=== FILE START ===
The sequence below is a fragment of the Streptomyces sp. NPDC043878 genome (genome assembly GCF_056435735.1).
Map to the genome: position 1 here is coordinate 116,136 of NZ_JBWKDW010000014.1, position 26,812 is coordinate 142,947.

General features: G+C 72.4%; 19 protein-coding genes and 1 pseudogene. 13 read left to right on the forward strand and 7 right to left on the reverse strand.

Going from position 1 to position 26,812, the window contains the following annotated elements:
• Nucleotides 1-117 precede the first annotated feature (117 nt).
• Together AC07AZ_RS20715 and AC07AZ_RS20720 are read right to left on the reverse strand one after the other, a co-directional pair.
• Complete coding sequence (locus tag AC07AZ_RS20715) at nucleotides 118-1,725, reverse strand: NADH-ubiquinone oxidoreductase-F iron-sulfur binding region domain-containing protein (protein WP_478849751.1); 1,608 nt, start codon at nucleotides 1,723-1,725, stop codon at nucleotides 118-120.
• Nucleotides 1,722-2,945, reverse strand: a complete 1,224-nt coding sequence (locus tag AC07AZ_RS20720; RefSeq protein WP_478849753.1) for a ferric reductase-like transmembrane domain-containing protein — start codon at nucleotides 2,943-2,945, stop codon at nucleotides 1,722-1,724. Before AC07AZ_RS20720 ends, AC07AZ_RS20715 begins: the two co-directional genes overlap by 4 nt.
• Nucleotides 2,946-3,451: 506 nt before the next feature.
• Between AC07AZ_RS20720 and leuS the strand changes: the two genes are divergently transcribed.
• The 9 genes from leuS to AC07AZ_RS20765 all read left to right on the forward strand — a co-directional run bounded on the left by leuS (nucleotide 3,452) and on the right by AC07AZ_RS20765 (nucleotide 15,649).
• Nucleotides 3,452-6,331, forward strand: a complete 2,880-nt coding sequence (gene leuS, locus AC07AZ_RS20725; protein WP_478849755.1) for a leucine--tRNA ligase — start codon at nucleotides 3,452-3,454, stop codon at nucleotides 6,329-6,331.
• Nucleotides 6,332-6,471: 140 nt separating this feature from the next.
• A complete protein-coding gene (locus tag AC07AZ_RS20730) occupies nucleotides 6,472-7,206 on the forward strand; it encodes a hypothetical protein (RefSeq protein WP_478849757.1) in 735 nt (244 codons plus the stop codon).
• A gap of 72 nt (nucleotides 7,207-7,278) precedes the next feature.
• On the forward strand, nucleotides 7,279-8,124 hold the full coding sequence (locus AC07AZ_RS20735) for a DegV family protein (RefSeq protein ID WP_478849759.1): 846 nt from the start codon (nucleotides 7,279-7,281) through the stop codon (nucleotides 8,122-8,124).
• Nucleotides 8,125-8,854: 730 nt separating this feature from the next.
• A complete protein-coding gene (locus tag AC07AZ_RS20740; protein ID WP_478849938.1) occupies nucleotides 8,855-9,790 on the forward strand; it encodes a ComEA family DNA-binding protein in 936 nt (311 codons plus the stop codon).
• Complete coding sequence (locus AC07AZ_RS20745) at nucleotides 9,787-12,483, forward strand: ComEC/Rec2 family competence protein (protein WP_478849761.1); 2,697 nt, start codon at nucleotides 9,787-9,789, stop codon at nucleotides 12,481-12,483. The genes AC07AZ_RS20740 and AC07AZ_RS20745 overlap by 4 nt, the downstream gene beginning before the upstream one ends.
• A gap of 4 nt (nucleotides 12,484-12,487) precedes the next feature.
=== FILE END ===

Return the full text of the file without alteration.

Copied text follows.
The sequence below is a fragment of the Streptomyces sp. NPDC043878 genome (genome assembly GCF_056435735.1).
Map to the genome: position 1 here is coordinate 116,136 of NZ_JBWKDW010000014.1, position 26,812 is coordinate 142,947.

General features: G+C 72.4%; 19 protein-coding genes and 1 pseudogene. 13 read left to right on the forward strand and 7 right to left on the reverse strand.

Going from position 1 to position 26,812, the window contains the following annotated elements:
• Nucleotides 1-117 precede the first annotated feature (117 nt).
• Together AC07AZ_RS20715 and AC07AZ_RS20720 are read right to left on the reverse strand one after the other, a co-directional pair.
• Complete coding sequence (locus tag AC07AZ_RS20715) at nucleotides 118-1,725, reverse strand: NADH-ubiquinone oxidoreductase-F iron-sulfur binding region domain-containing protein (protein WP_478849751.1); 1,608 nt, start codon at nucleotides 1,723-1,725, stop codon at nucleotides 118-120.
• Nucleotides 1,722-2,945, reverse strand: a complete 1,224-nt coding sequence (locus tag AC07AZ_RS20720; RefSeq protein WP_478849753.1) for a ferric reductase-like transmembrane domain-containing protein — start codon at nucleotides 2,943-2,945, stop codon at nucleotides 1,722-1,724. Before AC07AZ_RS20720 ends, AC07AZ_RS20715 begins: the two co-directional genes overlap by 4 nt.
• Nucleotides 2,946-3,451: 506 nt before the next feature.
• Between AC07AZ_RS20720 and leuS the strand changes: the two genes are divergently transcribed.
• The 9 genes from leuS to AC07AZ_RS20765 all read left to right on the forward strand — a co-directional run bounded on the left by leuS (nucleotide 3,452) and on the right by AC07AZ_RS20765 (nucleotide 15,649).
• Nucleotides 3,452-6,331, forward strand: a complete 2,880-nt coding sequence (gene leuS, locus AC07AZ_RS20725; protein WP_478849755.1) for a leucine--tRNA ligase — start codon at nucleotides 3,452-3,454, stop codon at nucleotides 6,329-6,331.
• Nucleotides 6,332-6,471: 140 nt separating this feature from the next.
• A complete protein-coding gene (locus tag AC07AZ_RS20730) occupies nucleotides 6,472-7,206 on the forward strand; it encodes a hypothetical protein (RefSeq protein WP_478849757.1) in 735 nt (244 codons plus the stop codon).
• A gap of 72 nt (nucleotides 7,207-7,278) precedes the next feature.
• On the forward strand, nucleotides 7,279-8,124 hold the full coding sequence (locus AC07AZ_RS20735) for a DegV family protein (RefSeq protein ID WP_478849759.1): 846 nt from the start codon (nucleotides 7,279-7,281) through the stop codon (nucleotides 8,122-8,124).
• Nucleotides 8,125-8,854: 730 nt separating this feature from the next.
• A complete protein-coding gene (locus tag AC07AZ_RS20740; protein ID WP_478849938.1) occupies nucleotides 8,855-9,790 on the forward strand; it encodes a ComEA family DNA-binding protein in 936 nt (311 codons plus the stop codon).
• Complete coding sequence (locus AC07AZ_RS20745) at nucleotides 9,787-12,483, forward strand: ComEC/Rec2 family competence protein (protein WP_478849761.1); 2,697 nt, start codon at nucleotides 9,787-9,789, stop codon at nucleotides 12,481-12,483. The genes AC07AZ_RS20740 and AC07AZ_RS20745 overlap by 4 nt, the downstream gene beginning before the upstream one ends.
• A gap of 4 nt (nucleotides 12,484-12,487) precedes the next feature.